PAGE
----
* HAL didn’t start up. To fix it, I ran ‘touch /.autorelabel’ as root and rebooted. Since then, I’ve learned that using [fixfiles](http://www.redhat.com/docs/manuals/enterprise/RHEL-5-manual/Deployment_Guide-en-US/sec-sel-admincontrol.html#sec-sel-fsrelabel) is a safer approach.
* FreeNX didn’t allow me to connect unless I disable SELinux. Later, I [figured out how](http://jaredrobinson.com/blog/?p=89) to configure SELinux to allow FreeNX.
I’ve been using the freeware VMPlayer and VMware Server for a few years now, and while they function, it’s been a pain to have to recompile kernel modules every time the kernel is updated on my Fedora machines. A big disadvantage of VMWare is that the guests don’t seem to startup when run inside of an NX session, and I can’t run guests “headless” (without a monitor connected) using the free editions.
Based on the recommendation of [Craig Ozancin](http://www.linkedin.com/pub/0/826/810), I’ve tried [Virtual Box](http://www.virtualbox.org/), and I’m pleased with it — it lets me start and stop guests from the command line. I can connect to them using RDP (remote desktop). The new 1.4.0 release includes support for VMWare guest images! VirtualBox hasn’t required me to recompile kernel modules, and it seems to run faster than VMWare.
Goodbye VMware. Hello VirtualBox. What does the future hold? Probably [KVM](http://fedoraproject.org/wiki/Docs/Fedora7VirtQuickStart) (the [kernel-based virtual machine](http://www.phoronix.com/vr.php?view=9066)), which only works with newer Intel and AMD chips containing virtualization instructions.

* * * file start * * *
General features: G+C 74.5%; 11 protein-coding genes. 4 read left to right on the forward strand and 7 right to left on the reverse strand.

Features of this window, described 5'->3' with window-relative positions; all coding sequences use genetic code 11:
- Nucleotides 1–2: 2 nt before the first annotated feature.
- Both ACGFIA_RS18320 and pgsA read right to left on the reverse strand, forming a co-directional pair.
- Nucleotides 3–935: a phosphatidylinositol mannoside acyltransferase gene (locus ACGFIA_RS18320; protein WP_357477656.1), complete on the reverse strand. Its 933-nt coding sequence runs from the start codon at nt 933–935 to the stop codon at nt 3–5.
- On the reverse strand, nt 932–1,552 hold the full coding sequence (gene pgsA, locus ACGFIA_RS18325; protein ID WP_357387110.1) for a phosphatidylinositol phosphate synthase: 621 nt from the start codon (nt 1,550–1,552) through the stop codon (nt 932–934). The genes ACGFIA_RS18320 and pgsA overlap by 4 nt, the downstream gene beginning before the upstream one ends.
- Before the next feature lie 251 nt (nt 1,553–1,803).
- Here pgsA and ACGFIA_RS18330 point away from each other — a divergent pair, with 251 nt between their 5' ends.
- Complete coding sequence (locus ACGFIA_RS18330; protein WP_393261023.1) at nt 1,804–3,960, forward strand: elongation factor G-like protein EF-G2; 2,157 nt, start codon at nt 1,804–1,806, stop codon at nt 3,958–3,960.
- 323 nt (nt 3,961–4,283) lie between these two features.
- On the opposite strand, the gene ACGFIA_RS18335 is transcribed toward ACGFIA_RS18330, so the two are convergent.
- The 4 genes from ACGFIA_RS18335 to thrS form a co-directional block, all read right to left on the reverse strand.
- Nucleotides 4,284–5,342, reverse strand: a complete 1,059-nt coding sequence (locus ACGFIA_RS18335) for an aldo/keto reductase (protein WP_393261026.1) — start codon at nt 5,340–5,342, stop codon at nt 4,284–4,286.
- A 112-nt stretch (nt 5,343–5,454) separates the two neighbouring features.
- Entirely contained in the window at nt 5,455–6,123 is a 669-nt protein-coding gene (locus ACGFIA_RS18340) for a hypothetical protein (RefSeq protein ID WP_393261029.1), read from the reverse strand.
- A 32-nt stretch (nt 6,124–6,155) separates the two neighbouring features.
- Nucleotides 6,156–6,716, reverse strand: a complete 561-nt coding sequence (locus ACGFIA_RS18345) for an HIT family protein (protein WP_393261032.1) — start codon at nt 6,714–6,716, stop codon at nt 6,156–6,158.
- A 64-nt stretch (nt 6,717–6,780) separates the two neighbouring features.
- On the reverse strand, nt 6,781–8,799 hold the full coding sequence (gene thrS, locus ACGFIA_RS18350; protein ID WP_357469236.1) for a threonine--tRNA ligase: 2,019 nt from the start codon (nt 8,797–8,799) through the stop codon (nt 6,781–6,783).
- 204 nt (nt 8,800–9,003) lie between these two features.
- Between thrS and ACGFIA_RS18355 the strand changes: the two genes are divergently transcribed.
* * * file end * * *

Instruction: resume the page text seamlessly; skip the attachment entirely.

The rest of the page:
I later discovered that when I (accidentally) ran the Xen kernel, VirtualBox wouldn’t work. It seems the Xen kernel doesn’t work well with third party virtualization solutions. It’s a good thing I don’t need Xen.
A coworker couldn’t stand the fact that, on his linux computer, when he accidentally clicked the mouse wheel, it would paste text. He offered to buy me lunch if I could turn it off. Here’s how we did it. Run the following command:
> xmodmap -e “pointer = 1 25 3 4 5 6 7 8 9”
To persist this behavior, edit ~/.Xmodmap and add
> pointer = 1 25 3 4 5 6 7 8 9
Next annoyance: My coworker uses Eclipse, and wants to hit the F10 key. GTK (the toolkit underneath Gnome) maps F10 to pop up the application menu. In RHEL/CentOS 4, there’s no good way to fix it. On my Fedora 6 machine, I did the following:
> gconftool-2 –get /desktop/gnome/interface/menubar_accel
I saved off the value of that, which was “F10”. Then I ran this:
> gconftool-2 –type string –set /desktop/gnome/interface/menubar_accel “Ctrl-Shift-M”
It also works to use gconf-editor to edit the key /desktop/gnome/interface/menubar_accel.
[Business ethics about survival, leaders told](http://www.deseretnews.com/dn/view2/1,4382,660225718,00.html)
> Ethics aren’t important because they help businesses feel good about themselves… [it] is about staying in business.
> “We don’t ask you to do ethics so you can feel warm and soft and squishy,” Jennings said. “We ask you to do ethics because it is an integral part of long-term business survival. This is the thing you have to stay focused on when the pressure hits. This is the antidote,” [said professor and columnist Marianne Jennings]